Aside: Why would the trim be changed at any point during takeoff? I don't know of any aircraft where the trim would be changed during takeoff.

    If unneeded movement is detected on the trim, the aircraft should automatically shut the system down. The pilots can also do this manually. If the aircraft doesn't automatically shut the system down, then an alarm will sound.

    If trim it isn't set correctly during takeoff taking into consideration the CG, a message will appear on EICAS - "CONFIG STAB" and a siren will sound.

    747-400 manual: www.fs.uni-lj.si...
    747-400 checklist: www.freechecklists.net...
    edit on 4/5/13 by C0bzz because: (no reason given)
    edit on 4/5/13 by C0bzz because: (no reason given)
    edit on 4/5/13 by C0bzz because: (no reason given)



    posted on May, 4 2013 @ 09:55 AM
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    reply to post by C0bzz
     


    I've only worked on the E-4 a few times so I'm not as familiar with the 747 subsystems, but I've known several pilots that adjusted trim during takeoff to help make the climb out more stable and easier.



    posted on May, 4 2013 @ 07:43 PM
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    Does anyone remember the issues with 737s diving straight in due a stuck actuator (rudder)?

    I seem to recall that there was some concern at the time as (IIRC) the component at fault was also used (with a different function) in the 747.....Might this be a factor?

    Whatever the cause, it was surely an awful situation and one which no flight crew could possibly have recovered from.

    My thoughts are with their families.



    posted on May, 5 2013 @ 09:05 AM
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    reply to post by squarehead666
     


    They actually weren't rolling due to a jammed rudder. You can fly just fine with a jammed rudder, it's just harder. What was happening was that on long flights the PCU was freezing. When the hot hydraulic fluid would hit the frozen PCU, let's say with a right rudder input, the PCU would reverse and input left rudder.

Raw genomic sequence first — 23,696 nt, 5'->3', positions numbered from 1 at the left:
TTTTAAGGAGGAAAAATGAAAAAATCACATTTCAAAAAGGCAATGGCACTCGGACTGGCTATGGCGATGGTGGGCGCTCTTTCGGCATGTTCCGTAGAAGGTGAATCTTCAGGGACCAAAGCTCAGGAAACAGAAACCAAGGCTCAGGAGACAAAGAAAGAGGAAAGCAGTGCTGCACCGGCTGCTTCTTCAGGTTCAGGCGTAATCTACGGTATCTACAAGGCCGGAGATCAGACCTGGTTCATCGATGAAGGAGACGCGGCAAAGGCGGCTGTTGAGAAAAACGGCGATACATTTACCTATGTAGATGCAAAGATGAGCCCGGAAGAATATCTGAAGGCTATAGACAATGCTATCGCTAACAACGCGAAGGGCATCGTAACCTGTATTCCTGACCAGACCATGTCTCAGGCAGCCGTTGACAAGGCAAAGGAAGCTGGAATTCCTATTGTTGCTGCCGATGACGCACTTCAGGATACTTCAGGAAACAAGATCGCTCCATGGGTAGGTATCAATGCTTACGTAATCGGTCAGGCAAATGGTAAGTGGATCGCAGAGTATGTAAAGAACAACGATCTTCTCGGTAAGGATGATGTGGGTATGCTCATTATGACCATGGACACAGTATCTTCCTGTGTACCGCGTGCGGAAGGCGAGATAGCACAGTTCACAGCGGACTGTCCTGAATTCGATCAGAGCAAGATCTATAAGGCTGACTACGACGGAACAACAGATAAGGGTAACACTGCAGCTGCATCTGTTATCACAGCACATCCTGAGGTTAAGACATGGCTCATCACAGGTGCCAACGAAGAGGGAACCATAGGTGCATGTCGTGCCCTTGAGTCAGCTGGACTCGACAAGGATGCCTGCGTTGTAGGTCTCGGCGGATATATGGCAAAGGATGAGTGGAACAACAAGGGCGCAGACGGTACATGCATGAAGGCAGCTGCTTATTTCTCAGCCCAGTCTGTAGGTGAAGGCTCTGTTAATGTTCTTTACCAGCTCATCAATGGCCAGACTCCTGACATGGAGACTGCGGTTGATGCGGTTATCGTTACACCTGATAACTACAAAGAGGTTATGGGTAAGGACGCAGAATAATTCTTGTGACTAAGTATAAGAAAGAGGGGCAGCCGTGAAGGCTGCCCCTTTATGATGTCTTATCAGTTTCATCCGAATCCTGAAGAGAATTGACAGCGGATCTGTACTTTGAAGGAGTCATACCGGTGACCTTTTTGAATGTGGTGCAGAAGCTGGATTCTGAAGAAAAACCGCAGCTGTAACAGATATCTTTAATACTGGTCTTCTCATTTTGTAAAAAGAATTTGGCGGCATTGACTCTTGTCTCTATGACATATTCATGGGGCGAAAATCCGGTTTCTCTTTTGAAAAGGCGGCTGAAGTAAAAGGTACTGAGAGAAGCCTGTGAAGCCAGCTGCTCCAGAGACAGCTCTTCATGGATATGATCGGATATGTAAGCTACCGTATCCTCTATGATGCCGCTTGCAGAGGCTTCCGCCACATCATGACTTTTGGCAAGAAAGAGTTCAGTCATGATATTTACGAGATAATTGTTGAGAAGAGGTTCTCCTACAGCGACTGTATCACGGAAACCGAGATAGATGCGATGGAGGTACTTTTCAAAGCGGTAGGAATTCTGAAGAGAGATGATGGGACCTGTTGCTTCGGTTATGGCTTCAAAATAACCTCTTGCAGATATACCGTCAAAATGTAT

That's why when you read the transcript of the Pennsylvania crash (USAir 427) the first sign of something going wrong was "Huh? What's this?" The crew had input a rudder command, and instead of the nose moving the way it was supposed to, the aircraft rolled past vertical and went into a dive.



    posted on May, 9 2013 @ 02:33 AM
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    I've been thinking about this a bit more and reading about this elsewhere.

    The cargo doesn't care about the pitch angle on takeoff. The acceleration the cargo "feels" longitudinally should be directly proportional to excess power. The excess power will be maximized at the beginning of the takeoff role, not during climb. Therefore, it should not matter what the pitch angle was during takeoff, as it is irrelevant.

    Also, cargo should be secured to greater forces than those encountered in flight, it is not loaded based on what is normal for the specific flight profile that can be expected for that specific flight. That would be a disaster waiting to happen.

    Therefore, for both these reasons, the cargo was definitely not loaded for a shallower climb than actual.
    edit on 9/5/13 by C0bzz because: (no reason given)